June B. is a human resource professional with 23 years of experience in roles ranging from Human Resources Business Partner (HRBP), U.S. Compliance Manager and, currently, Talent Manager. Each role she takes on is a new challenge and an opportunity to continually develop her skills to become an even stronger HR professional. June thrives from helping her customers solve problems to achieve desired outcomes. Check out her tips on developing your career.
Development comes in many forms and is widely available at Caterpillar. But before you begin, it is important to set aside some time for self-reflection. During this time, ask yourself:
- What is your goal?
- What skills do you want to develop to help you achieve that goal?
Once you have more insight into your goal, you can begin thinking about your development and the actions you need to take to get there.
There are three main ways we learn.
- Experiential Learning
- Experiential learning includes learning through experiences such as volunteering to lead a project or team meeting. The majority of learning will come from experiences.
- EXAMPLE: “I learn something new every day in my role and generally it is because I am involved in different types of projects, but I also learn during meetings I attend,” said June.
- Learning from Others
- You can also learn from others. This type of learning is learning that is gained from your co-workers or someone from another area or team.
- EXAMPLE: “I have had a lot of people reach out to me over the years for informational sessions. I provided an overview of my role and department I was working in, the skills needed to be successful in the role and what career path I had taken to get to the role,” said June.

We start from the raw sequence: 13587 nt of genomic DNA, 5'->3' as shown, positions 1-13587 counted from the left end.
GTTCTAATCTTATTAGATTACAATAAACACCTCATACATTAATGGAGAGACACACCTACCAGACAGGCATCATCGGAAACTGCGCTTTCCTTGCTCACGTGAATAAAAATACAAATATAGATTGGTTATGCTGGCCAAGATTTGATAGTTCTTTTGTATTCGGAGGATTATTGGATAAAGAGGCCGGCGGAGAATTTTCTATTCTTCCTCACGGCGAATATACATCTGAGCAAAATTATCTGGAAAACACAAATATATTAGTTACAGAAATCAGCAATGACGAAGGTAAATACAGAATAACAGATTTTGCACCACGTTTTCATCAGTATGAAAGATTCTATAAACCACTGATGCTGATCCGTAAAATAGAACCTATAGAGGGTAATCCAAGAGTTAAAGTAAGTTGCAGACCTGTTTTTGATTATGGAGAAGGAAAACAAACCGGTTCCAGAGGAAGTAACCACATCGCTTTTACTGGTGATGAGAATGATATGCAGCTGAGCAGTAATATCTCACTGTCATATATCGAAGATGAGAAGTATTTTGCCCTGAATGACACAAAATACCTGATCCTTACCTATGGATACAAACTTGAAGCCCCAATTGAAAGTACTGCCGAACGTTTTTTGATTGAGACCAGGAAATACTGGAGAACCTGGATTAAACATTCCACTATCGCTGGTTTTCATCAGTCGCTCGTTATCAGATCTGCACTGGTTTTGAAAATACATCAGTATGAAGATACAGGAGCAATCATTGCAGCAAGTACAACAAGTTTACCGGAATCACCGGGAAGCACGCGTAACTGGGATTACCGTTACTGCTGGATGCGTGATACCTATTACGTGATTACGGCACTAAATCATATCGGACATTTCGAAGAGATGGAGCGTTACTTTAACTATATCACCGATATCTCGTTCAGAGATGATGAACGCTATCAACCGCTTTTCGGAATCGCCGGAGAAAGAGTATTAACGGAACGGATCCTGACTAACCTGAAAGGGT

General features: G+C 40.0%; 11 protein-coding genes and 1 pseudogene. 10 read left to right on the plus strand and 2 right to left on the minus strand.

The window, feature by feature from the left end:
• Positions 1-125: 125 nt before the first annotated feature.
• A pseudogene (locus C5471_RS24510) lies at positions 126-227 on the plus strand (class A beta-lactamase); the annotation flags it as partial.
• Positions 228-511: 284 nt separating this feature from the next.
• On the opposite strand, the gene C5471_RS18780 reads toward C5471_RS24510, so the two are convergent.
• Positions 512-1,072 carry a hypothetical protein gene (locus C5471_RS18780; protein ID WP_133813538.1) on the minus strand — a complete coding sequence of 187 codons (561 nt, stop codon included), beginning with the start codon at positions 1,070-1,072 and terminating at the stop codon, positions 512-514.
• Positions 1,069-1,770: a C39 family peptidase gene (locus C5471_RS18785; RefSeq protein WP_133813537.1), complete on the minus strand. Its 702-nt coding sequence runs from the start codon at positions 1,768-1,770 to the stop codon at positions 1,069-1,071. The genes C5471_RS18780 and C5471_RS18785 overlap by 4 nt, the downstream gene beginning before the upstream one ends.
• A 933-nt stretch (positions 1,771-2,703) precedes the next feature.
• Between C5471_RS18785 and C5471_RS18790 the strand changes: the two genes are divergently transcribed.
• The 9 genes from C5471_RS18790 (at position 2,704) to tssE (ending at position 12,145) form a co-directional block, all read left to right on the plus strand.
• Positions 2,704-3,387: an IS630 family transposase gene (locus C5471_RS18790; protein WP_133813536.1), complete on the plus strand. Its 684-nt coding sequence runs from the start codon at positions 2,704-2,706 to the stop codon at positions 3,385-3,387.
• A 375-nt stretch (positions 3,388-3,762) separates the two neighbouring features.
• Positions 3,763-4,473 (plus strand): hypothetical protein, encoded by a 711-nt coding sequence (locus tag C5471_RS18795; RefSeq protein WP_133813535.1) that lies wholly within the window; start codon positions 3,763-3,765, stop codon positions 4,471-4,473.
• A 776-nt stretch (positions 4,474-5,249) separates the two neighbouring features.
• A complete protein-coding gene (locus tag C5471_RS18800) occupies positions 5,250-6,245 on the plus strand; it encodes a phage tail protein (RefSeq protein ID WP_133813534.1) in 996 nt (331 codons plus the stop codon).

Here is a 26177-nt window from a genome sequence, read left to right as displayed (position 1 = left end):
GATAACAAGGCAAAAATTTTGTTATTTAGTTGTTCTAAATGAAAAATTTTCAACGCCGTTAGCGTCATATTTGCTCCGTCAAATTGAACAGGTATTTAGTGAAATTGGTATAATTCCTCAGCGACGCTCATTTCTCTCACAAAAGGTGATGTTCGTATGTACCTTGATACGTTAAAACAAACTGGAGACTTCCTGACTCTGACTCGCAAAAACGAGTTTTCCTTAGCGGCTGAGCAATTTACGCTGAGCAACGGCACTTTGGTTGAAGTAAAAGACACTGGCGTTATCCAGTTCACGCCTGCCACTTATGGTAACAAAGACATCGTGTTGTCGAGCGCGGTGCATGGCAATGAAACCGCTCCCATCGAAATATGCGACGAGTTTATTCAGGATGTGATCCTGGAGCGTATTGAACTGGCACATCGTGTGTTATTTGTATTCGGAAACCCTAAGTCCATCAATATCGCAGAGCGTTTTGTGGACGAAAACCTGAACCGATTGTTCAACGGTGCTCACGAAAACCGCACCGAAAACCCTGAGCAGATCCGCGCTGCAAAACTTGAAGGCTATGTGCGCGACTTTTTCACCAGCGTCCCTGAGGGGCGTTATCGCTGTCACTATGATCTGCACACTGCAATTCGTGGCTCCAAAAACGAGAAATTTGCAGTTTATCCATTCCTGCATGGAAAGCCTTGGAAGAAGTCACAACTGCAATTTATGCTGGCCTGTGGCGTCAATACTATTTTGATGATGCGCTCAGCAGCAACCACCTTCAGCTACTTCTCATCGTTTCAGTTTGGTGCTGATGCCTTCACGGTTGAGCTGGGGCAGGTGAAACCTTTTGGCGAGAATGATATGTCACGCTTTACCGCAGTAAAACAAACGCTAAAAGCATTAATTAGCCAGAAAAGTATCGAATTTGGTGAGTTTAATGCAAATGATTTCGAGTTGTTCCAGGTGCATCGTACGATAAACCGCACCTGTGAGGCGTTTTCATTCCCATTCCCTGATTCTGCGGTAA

- Formal Education
- Formal education is also a great way to develop our skills and can be particularly helpful when we are learning something brand new or a niche skill.
- EXAMPLE: “In my current role, I have developed my skills through experiential learning and learning from others,” said June. “However, when starting a brand-new role overseeing our government compliance program, I attended formal learning programs because the subject area was very niche, and we did not have resources internally to learn from.”
Now that you know more about the different types of development, it is time to act. A strong development plan will contain all three types of development. Development goals should be specific, measurable, actionable, relevant and timely (SMART). Your goals should include action steps, a timeline and criteria for success.
It is important to follow up on progress throughout the year to ensure you are adjusting your plan as necessary to meet your career goals.